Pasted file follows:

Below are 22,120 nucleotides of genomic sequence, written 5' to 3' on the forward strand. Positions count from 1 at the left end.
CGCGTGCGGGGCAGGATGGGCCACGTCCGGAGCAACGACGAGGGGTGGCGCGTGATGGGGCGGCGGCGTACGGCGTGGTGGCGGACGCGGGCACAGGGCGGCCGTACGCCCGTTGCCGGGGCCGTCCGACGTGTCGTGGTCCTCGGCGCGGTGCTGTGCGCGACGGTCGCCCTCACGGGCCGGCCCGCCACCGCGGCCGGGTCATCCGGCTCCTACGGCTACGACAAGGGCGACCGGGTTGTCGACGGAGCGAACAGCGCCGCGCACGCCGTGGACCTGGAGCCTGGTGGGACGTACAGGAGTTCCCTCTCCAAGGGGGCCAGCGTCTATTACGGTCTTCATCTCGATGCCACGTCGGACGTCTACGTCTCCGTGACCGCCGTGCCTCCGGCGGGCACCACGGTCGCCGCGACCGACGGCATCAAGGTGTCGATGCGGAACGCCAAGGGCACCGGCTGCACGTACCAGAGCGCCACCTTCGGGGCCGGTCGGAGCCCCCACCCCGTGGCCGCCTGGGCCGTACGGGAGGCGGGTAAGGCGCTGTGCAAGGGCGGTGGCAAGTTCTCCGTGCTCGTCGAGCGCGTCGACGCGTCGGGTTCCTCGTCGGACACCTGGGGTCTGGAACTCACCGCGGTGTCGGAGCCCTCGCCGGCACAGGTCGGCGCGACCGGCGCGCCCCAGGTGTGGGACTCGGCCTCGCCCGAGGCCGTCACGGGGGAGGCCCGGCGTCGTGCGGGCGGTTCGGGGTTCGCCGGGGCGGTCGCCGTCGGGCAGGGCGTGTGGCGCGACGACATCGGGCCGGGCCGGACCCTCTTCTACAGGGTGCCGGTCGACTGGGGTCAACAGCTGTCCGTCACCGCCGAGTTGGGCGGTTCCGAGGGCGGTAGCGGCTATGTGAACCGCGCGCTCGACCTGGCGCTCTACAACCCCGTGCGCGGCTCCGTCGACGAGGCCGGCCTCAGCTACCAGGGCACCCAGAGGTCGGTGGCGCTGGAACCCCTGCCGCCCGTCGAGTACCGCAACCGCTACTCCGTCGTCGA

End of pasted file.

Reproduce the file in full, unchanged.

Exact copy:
Below are 22,120 nucleotides of genomic sequence, written 5' to 3' on the forward strand. Positions count from 1 at the left end.
CGCGTGCGGGGCAGGATGGGCCACGTCCGGAGCAACGACGAGGGGTGGCGCGTGATGGGGCGGCGGCGTACGGCGTGGTGGCGGACGCGGGCACAGGGCGGCCGTACGCCCGTTGCCGGGGCCGTCCGACGTGTCGTGGTCCTCGGCGCGGTGCTGTGCGCGACGGTCGCCCTCACGGGCCGGCCCGCCACCGCGGCCGGGTCATCCGGCTCCTACGGCTACGACAAGGGCGACCGGGTTGTCGACGGAGCGAACAGCGCCGCGCACGCCGTGGACCTGGAGCCTGGTGGGACGTACAGGAGTTCCCTCTCCAAGGGGGCCAGCGTCTATTACGGTCTTCATCTCGATGCCACGTCGGACGTCTACGTCTCCGTGACCGCCGTGCCTCCGGCGGGCACCACGGTCGCCGCGACCGACGGCATCAAGGTGTCGATGCGGAACGCCAAGGGCACCGGCTGCACGTACCAGAGCGCCACCTTCGGGGCCGGTCGGAGCCCCCACCCCGTGGCCGCCTGGGCCGTACGGGAGGCGGGTAAGGCGCTGTGCAAGGGCGGTGGCAAGTTCTCCGTGCTCGTCGAGCGCGTCGACGCGTCGGGTTCCTCGTCGGACACCTGGGGTCTGGAACTCACCGCGGTGTCGGAGCCCTCGCCGGCACAGGTCGGCGCGACCGGCGCGCCCCAGGTGTGGGACTCGGCCTCGCCCGAGGCCGTCACGGGGGAGGCCCGGCGTCGTGCGGGCGGTTCGGGGTTCGCCGGGGCGGTCGCCGTCGGGCAGGGCGTGTGGCGCGACGACATCGGGCCGGGCCGGACCCTCTTCTACAGGGTGCCGGTCGACTGGGGTCAACAGCTGTCCGTCACCGCCGAGTTGGGCGGTTCCGAGGGCGGTAGCGGCTATGTGAACCGCGCGCTCGACCTGGCGCTCTACAACCCCGTGCGCGGCTCCGTCGACGAGGCCGGCCTCAGCTACCAGGGCACCCAGAGGTCGGTGGCGCTGGAACCCCTGCCGCCCGTCGAGTACCGCAACCGCTACTCCGTCGTCGA